“On your mark. Get set. Go!” Hunting season often feels like running a marathon. The starting gun fires at the dawn of opening morning and the fight is on. Two weeks of early mornings with bad coffee, late nights accompanied by a chorus of back aches and exhausted feet, moments of sudden elation followed by disappointment, times where the motivation to take another step crashes into the wall followed by a push to continue comes from somewhere unknown inside yourself.
Just as being a runner isn’t just about a single marathon, being a hunter is about more than the moment of harvesting an animal. Mental and physical releases from the stress of everyday life are found when focusing on the strategies of the hunt, engaging in physical exertion during scouting and the pursuit, and simply taking the time to disengage from the chores of daily life and immerse oneself in the purely present experience of being outdoors. Use the off-season to not only focus on structuring a successful hunt for next year but to continue experiencing the mental and physical benefits involved during the season.
When starting to build an off-season training plan it is important to first take some time and evaluate the goals for the plan. Reflecting on the past hunting season failures and successes will help determine where to focus off-season efforts. Were you not in good enough shape to complete the hikes during your season? Were you not familiar enough with the area you hunted? Was your calling weak? Once the areas for improved effort are defined it is easy to build an off-season maintenance plan you will be motivated and enjoy implementing into your daily routine.
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Decide at the beginning of the off-season which hunts you are aiming to complete in the upcoming year. Study the hunters’ proclamation for each hunt and learn the season dates, regulations and rules, and boundaries of the hunt. Make a list of all the hunts and their specifics. Nothing makes a hunt more unenjoyable than arriving on opening morning and questioning what the limit is or where the actual boundaries lie. Instead of heading out to hunt, you’re searching the back seat of the truck for an old proclamation you hopefully tossed in from the last visit to the sporting goods store.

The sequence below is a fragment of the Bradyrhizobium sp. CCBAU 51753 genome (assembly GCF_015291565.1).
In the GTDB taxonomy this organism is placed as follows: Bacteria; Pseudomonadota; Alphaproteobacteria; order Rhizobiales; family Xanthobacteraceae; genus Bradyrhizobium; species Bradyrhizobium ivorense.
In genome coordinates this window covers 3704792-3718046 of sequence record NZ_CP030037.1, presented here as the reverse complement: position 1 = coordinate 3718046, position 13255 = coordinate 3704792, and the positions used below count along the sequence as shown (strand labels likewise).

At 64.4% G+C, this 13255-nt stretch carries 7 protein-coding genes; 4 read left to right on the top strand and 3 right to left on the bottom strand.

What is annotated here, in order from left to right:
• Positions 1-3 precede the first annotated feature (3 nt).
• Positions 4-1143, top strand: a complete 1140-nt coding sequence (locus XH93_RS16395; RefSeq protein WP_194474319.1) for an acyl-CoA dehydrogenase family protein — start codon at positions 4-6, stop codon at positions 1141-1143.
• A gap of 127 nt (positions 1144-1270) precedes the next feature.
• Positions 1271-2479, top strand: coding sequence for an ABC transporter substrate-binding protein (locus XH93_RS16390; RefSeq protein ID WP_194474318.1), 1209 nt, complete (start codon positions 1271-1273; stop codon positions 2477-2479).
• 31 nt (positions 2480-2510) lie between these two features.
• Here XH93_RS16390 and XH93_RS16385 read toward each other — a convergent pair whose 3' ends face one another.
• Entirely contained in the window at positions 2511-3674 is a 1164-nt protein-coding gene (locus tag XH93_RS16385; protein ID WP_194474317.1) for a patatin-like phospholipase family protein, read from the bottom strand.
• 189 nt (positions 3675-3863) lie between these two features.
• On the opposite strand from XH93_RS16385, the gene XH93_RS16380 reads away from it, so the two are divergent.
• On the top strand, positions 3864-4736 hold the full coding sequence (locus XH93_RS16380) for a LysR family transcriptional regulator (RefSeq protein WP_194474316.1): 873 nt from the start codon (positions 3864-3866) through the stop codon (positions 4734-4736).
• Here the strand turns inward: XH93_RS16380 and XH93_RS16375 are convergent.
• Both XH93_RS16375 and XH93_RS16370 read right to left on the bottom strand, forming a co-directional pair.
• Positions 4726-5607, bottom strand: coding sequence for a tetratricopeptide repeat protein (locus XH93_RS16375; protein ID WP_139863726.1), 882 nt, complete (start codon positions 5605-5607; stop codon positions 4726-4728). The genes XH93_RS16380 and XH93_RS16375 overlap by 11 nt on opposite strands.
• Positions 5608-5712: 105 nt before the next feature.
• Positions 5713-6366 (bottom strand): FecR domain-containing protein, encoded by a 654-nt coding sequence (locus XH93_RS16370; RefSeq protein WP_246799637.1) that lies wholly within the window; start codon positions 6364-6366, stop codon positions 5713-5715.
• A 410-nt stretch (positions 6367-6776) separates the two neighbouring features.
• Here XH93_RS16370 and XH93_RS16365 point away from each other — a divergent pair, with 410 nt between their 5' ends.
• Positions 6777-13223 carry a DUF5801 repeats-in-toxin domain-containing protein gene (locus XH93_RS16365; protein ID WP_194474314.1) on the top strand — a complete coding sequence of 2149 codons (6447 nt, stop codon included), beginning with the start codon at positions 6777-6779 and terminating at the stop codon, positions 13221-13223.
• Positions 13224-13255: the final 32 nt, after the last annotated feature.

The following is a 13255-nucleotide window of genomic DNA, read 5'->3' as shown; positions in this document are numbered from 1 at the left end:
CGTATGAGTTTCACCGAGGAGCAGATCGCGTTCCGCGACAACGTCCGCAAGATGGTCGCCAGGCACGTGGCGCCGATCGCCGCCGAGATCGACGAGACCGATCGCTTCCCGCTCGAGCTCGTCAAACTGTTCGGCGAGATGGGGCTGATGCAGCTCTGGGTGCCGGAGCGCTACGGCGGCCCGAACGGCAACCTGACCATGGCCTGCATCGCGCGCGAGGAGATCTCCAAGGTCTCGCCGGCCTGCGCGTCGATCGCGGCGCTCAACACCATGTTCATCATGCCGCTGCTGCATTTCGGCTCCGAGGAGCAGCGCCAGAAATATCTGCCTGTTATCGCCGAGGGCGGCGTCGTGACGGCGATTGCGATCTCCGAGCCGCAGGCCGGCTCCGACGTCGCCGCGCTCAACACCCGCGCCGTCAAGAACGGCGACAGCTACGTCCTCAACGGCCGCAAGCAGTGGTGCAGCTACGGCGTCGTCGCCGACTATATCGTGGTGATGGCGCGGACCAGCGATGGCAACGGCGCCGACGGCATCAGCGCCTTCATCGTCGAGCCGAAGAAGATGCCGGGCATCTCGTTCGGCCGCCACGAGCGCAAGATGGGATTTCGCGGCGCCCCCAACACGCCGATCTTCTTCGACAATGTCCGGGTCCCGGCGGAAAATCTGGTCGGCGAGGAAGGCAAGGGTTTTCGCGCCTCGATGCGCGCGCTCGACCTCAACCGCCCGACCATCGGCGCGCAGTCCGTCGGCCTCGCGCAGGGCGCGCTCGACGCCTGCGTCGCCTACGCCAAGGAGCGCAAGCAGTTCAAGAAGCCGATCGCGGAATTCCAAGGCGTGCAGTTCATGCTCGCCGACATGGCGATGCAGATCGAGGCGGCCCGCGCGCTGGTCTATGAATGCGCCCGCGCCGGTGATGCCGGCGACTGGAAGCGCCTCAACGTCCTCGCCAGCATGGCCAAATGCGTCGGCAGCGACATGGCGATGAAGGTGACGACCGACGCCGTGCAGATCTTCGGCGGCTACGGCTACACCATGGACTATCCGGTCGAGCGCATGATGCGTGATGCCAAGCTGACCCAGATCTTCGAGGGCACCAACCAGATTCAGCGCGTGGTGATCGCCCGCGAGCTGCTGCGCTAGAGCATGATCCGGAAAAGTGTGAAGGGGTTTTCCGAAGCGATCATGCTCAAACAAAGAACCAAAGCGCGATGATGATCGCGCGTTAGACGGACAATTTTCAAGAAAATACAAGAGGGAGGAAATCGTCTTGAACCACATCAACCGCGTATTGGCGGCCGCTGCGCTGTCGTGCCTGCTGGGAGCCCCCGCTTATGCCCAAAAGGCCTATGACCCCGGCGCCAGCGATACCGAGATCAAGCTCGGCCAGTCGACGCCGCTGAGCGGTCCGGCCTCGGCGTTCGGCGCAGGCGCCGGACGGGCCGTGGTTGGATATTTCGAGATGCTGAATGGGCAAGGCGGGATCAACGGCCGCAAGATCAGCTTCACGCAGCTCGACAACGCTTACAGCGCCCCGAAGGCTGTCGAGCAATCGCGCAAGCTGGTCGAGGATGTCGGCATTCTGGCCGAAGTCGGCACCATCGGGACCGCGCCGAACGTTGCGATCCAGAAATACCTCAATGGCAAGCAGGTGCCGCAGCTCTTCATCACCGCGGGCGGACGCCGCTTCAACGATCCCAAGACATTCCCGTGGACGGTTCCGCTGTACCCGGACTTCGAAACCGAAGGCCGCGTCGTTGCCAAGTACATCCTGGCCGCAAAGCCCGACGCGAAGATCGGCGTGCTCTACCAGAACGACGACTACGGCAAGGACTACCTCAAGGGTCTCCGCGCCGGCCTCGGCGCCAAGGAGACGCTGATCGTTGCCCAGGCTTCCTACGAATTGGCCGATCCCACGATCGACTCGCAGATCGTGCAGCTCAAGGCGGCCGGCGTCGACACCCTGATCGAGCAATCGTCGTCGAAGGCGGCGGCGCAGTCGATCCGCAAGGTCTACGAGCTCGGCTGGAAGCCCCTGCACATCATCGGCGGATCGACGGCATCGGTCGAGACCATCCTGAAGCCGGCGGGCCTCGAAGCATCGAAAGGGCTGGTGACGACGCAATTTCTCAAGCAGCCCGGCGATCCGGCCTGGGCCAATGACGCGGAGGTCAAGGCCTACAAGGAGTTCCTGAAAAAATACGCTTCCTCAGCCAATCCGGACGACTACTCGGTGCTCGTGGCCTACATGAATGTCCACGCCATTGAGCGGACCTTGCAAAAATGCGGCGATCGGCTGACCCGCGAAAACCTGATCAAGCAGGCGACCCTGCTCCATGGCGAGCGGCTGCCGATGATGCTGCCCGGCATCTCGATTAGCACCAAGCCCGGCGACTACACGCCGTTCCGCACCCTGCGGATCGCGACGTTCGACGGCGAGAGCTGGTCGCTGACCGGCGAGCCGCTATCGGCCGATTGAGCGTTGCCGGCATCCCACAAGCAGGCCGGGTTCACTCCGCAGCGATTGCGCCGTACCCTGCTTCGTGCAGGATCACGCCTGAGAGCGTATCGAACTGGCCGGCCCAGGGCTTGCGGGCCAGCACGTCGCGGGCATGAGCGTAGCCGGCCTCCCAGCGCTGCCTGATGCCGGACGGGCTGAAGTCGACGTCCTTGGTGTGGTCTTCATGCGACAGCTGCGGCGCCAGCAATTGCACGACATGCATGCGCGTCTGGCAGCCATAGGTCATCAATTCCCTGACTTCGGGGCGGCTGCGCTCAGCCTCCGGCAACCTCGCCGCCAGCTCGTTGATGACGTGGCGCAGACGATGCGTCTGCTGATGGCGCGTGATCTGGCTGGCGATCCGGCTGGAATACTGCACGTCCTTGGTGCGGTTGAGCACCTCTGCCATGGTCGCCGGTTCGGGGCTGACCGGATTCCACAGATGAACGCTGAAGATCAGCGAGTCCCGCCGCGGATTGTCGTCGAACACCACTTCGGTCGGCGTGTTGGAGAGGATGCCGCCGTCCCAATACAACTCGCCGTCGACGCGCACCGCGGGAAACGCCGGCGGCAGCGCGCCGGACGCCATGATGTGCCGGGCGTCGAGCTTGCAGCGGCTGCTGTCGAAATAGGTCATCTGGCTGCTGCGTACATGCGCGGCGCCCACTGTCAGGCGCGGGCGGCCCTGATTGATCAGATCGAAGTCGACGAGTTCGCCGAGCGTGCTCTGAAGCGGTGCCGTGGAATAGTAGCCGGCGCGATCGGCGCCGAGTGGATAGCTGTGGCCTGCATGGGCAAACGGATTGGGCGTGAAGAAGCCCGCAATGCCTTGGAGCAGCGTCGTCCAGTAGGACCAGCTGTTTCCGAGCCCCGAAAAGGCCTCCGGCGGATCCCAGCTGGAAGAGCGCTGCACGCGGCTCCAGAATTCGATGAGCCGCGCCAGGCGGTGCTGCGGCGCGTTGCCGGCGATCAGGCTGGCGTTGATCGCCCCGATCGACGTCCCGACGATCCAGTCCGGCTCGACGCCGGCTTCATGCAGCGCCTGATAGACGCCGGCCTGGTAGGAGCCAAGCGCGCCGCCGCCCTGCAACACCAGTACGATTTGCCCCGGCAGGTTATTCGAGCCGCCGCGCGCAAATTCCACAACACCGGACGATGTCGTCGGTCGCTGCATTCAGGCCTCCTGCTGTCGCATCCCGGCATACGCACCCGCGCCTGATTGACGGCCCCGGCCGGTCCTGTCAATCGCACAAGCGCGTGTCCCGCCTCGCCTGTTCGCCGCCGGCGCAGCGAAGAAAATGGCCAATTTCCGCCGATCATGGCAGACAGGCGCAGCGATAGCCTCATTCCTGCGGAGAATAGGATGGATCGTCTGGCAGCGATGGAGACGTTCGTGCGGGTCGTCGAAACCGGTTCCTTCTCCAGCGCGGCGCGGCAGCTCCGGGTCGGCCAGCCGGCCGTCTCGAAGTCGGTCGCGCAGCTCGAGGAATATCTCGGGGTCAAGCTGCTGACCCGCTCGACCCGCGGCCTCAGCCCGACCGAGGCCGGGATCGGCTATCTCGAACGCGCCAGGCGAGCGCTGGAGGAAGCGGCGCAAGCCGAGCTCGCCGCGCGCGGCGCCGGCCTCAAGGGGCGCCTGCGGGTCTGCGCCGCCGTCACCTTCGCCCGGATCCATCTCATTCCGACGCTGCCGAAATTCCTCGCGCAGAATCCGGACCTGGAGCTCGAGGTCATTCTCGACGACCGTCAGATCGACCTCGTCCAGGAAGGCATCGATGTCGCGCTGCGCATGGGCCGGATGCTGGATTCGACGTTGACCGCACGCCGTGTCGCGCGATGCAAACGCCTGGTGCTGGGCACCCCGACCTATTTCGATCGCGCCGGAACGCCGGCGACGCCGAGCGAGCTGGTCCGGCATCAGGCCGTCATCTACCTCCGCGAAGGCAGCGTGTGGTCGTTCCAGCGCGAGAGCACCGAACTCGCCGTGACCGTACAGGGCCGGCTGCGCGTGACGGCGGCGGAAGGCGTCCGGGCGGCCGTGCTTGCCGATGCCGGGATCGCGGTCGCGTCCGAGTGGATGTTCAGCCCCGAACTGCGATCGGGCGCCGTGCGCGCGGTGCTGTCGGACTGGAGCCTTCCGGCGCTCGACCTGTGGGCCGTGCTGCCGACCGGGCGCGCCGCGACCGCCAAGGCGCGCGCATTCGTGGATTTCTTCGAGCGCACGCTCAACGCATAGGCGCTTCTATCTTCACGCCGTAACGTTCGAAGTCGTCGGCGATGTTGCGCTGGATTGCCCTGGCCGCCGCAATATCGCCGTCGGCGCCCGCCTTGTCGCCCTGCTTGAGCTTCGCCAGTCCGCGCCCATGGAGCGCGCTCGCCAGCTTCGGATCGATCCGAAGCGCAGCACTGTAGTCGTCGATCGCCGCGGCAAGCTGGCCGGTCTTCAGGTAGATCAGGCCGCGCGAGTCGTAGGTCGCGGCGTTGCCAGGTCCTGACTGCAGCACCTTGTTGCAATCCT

Next, jump on Google Earth and invest some virtual miles “hiking” the parameters of your upcoming hunt. Google Earth allows you to drop down into an area and scan the terrain, study elevation changes, search for watering holes or tree groupings, identify possible scoping overlooks, and check accessibility. Spend enough time exploring on Google Earth that by the morning of the hunt you could walk the entire area without ever actually having set foot on the ground. From Google Earth, identify landmarks to guide you when actually on site.
If you can actually visit your hunting area, do so! While Google Earth can be a great tool for analyzing and planning, nothing will beat the benefits of in-person field research. Spend time investigating migration paths, watering holes, bedding areas, and feeding sites.
After studying and researching the area, layout hunting plans. Decide routes, overlooks for spotting, and calling areas. Spend time thinking about new techniques you would like to try and how to implement them into the landscape. Make more plans than you have hunting days. For example, if you have a 10-day hunt, create 20 hunting plans. As you build into the stride of hunting season and the exhaustion of early mornings and late nights catches up, the first thing you lose is your creativity. Your ability to implement a different plan, switch courses, or try a different tactic will be overshadowed by exhaustion, and in that state of exhaustion, you will stick to what isn’t working. Having an entire bag full of plans to easily draw from without much thought will keep you fresh and motivated throughout the season.
Practice, Practice, Practice
Runners don’t show up to the race in brand-new shoes, and hunters shouldn’t either. Break in all your equipment before the hunting season. Target practice with your tool of choice, whether it’s a shotgun, bow, rifle, or muzzleloader. Practice, practice, practice, and then spend a little more time practicing. Target shooting will create an unconditional understanding between you and your weapon.
Become completely comfortable with the weight and feel of your gun or bow, develop activation and deactivation of the safety like second nature, constantly exercise your stance and aim, and practice good breathing techniques.
Practicing calls is also a great off-season exercise. Finding YouTube videos for proper call use is a good starting point. Research different brands of the calls you are looking to use. The final step is to call and then call some more. Practice calling until your family throws an intervention and threatens to kick you out if you don’t give up calling.
Developing a consistent workout routine will benefit your hunting season and overall health. Aim for a balanced combination of cardiovascular and weight training. Two to three days a week of week strength sessions with two to three days of aerobic activity is a good starting place.
Also, add in an outdoor hike once a week covering the type of terrain you enjoy hunting. Training for elevation increases, climbing over rocks, and crossing creek beds can only be really practiced by doing that particular type of activity. A few days walking on the treadmill isn’t going to prepare you for hiking up a mountainside, so get out there and spend the entire year training in and enjoying the areas you hunt.
Completing a marathon isn’t accomplished by simply showing up on race day. Success is built in the off-season. Developing an effective and efficient off-season training plan for the hunting season will also result in becoming a stronger, smarter, and more successful hunter season after season.